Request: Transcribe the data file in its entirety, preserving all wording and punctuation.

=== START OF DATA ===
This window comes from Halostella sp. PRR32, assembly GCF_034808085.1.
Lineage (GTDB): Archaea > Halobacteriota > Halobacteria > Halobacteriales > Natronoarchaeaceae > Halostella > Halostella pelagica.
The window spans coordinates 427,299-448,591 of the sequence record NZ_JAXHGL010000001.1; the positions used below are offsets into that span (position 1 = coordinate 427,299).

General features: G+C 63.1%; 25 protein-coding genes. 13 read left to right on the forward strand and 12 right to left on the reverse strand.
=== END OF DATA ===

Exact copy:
This window comes from Halostella sp. PRR32, assembly GCF_034808085.1.
Lineage (GTDB): Archaea > Halobacteriota > Halobacteria > Halobacteriales > Natronoarchaeaceae > Halostella > Halostella pelagica.
The window spans coordinates 427,299-448,591 of the sequence record NZ_JAXHGL010000001.1; the positions used below are offsets into that span (position 1 = coordinate 427,299).

General features: G+C 63.1%; 25 protein-coding genes. 13 read left to right on the forward strand and 12 right to left on the reverse strand.